The other ugly head of this beast is the manipulative marketing.  It’s one thing to present things for people to buy and let them decide.  It’s entirely another to make it so enjoying the game at all depends on spending more money over the purchase price.  It started with mobile games and the whole, “Pay another 99 cents to unlock 30 minutes of gameplay.”  The worst of what I’ve heard is from Activision recently though.  The idea is that, through matchmaking, they will encourage you to buy in-game items.  Pairing players who have good gear they bought, with those who have not purchased items, in order to trigger purchases through envy.  Manipulating our need to ‘keep up with the Joneses,’ so to speak.

Personally, I don’t think I own any games with pay-to-win schemes built in, but if I do I can say for certain I’ve never bought any of the items.  I have purchased some convenience items through the Guild Wars 2 store, but as stated above I don’t see that as an issue in this debate anyway.  I think the only way we’re going to change these practices is to stop feeding the beast.  The publishers certainly aren’t going to just stop offering to take our money if we keep giving it to them.  The whole thing is a mess but we gamers have the means to change it for the better if enough of us want to.

Am I Addicted To Video Games?

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I’ve been considering this question a lot over the past month, as I’ve been working on this article.  It started when Crymson posted an article(1) about reSTART, a rehab facility near Seattle that specializes in treating video game addiction.  The article profiled some of the patients, and I saw myself in them.  Guild Wars 2 is a huge part of my life.  I spend hours every day playing, just like the men in the article.  Do I belong in reSTART, too?

Addiction is a complicated disorder with many factors.  The traditional view of addiction is chemical: the brain releases pleasure-neurotransmitters based on a certain stimulus (usually a drug), then person performs the behavior again and again to initiate the pleasure response, while the brain releases less and less of the chemical each time.  The person has to perform the behavior, take the drug, at higher and higher doses to feel the same effect, and isn’t able to stop without experiencing withdrawal.

Newer theories of addiction look deeper.  Scientist Bruce K. Alexander believes that addiction is a social problem.  In a famous 1981 study(2), he looked at how rats’ addictive behaviors changed based on their environments.  Alexander et al found that rats housed in isolation became addicted to morphine easily, whereas rats housed in large enclosures filled with enrichment items and other rats did not.  He believes these findings can carry over to addiction patterns in humans.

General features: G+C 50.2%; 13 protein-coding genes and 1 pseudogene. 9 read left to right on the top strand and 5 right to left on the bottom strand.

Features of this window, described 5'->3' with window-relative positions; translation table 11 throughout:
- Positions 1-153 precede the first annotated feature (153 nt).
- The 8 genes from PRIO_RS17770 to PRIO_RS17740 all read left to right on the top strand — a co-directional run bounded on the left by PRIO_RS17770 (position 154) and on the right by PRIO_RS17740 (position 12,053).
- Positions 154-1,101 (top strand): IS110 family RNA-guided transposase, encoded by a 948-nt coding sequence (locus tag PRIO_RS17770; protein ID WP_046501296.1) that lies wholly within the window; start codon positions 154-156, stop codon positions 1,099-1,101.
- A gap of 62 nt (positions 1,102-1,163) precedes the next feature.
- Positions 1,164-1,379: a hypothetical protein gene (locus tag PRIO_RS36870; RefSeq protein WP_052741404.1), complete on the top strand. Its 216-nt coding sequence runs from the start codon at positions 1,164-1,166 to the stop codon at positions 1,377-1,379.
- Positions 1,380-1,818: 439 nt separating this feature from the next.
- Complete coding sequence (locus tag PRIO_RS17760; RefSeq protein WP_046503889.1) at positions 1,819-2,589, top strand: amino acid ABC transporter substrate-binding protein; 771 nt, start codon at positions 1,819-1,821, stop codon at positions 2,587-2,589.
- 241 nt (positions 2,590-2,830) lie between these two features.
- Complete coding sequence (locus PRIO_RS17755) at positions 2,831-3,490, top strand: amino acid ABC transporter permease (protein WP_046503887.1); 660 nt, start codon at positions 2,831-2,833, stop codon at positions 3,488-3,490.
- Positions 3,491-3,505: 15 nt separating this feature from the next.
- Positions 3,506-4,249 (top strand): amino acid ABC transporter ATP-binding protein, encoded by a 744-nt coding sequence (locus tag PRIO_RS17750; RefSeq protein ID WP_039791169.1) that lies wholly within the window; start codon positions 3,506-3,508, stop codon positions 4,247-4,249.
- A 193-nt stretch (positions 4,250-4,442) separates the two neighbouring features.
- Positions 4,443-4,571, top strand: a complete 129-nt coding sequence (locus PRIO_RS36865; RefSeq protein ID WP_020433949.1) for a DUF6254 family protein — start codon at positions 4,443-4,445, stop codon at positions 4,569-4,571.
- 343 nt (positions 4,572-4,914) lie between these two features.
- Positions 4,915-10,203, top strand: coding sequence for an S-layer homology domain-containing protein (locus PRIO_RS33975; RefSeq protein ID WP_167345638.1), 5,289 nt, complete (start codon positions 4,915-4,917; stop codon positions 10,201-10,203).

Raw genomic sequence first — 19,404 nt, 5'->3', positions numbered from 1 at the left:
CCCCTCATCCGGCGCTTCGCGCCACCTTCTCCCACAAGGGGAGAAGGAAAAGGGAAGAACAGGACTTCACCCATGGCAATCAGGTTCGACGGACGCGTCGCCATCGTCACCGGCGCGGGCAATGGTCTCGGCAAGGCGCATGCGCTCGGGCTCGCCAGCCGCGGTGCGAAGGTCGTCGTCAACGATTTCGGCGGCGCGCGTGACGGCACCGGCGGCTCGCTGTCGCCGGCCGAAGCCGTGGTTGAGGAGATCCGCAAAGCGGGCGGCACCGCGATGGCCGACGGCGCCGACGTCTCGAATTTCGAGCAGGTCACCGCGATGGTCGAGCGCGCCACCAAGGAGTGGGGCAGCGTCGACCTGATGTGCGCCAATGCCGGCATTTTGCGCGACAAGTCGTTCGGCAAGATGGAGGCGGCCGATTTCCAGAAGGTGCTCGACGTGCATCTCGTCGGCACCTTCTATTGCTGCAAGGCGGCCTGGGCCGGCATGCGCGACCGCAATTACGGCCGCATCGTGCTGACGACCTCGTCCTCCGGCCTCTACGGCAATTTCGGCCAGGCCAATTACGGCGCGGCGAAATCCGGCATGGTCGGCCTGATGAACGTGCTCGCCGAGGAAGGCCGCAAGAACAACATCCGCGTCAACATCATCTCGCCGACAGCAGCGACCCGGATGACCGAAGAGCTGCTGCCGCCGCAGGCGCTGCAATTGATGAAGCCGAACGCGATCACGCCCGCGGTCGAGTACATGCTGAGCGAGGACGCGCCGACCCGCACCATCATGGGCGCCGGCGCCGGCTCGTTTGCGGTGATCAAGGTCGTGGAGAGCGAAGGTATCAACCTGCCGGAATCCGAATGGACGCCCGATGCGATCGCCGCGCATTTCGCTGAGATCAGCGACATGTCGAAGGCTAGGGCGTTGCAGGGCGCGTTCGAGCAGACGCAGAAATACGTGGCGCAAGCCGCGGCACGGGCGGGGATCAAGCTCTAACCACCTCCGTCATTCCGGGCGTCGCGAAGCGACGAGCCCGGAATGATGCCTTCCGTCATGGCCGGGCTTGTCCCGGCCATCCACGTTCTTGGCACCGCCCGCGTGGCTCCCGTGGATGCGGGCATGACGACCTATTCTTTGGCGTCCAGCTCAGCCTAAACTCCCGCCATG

The theory goes that people who have difficulty connecting with others socially may instead turn to drugs, ‘connecting’ to the drug when there is nothing else to connect with.  History seems to back up this theory: according to Alexander’s website, “Addiction can be rare in a society for many centuries, but can become nearly universal when circumstances change – for example, when a cohesive tribal culture is crushed or an advanced civilization collapses.”(3)  Maybe the cliche about having an ‘addictive personality’ has less to do with actual personality traits than it does the addiction-prone person’s social and economic circumstances.

Looking at addiction as a result of social isolation puts video game addiction in an interesting position, because many so-called ‘video game addicts’ play social games.  World of Warcraft is famously addicting, and the majority of the patients mentioned in the reSTART article were at the facility because they played WoW, or similarly massive multiplayer online games, so much that it interfered with their other activities and relationships.  Were those men addicted to the games themselves, or to the social connections they formed through those games?  If addiction is a social disorder, is it even possible to be addicted to social connection, regardless of the form it takes?

Dr. Hilarie Cash, reSTART’s co-founder and executive director, has a theory that social connections formed over the internet are lacking compared to in person interactions.  She claims that “limbic resonance,” a brain process related to the warm fuzzy feeling we get when we interact with people, doesn’t occur when the people who are interacting are not face to face.  “We have to be able to see and hear and touch and feel and smell each other for that release to occur,” she told an interviewer. “But what happens is that people seek to satisfy their social needs online.”(4)

I’m not convinced that this is true.  Some of the most important relationships in my life right now are with people I know through online gaming, whom I’ve never met face to face.  Interacting with them feels different from interacting with my “RL” friends, but I can think of plenty of times when I’ve had the warm, fuzzy feeling that Dr. Cash associates with limbic resonance while chatting over text or voice.  I have a different hypothesis for why gaming can become addicting in a way that in-person socialization doesn’t.

Laws against talking on cell-phones while driving have become commonplace.  When they were first being enacted, there was a lot of controversy.  “How is talking on a phone while driving different from talking to the person in the passenger seat?”  It turns out that there’s a big difference.  David Strayer, a leading researcher in the effects of cell-phone usage on driving ability, conducted a study comparing the two types of conversations.  The results revealed conversing with passengers to be much safer than cell-phone conversation.  According to Tara Parker-Pope of the New York Times, “There is something uniquely distracting about talking on the phone when you’re behind the wheel; conversations with people inside the car are far less distracting to drivers. Unlike cell phone callers, chatty passengers instinctively stop talking when driving conditions change, and they offer an extra set of eyes to alert drivers to nearly-missed exits or erratic drivers.” (5)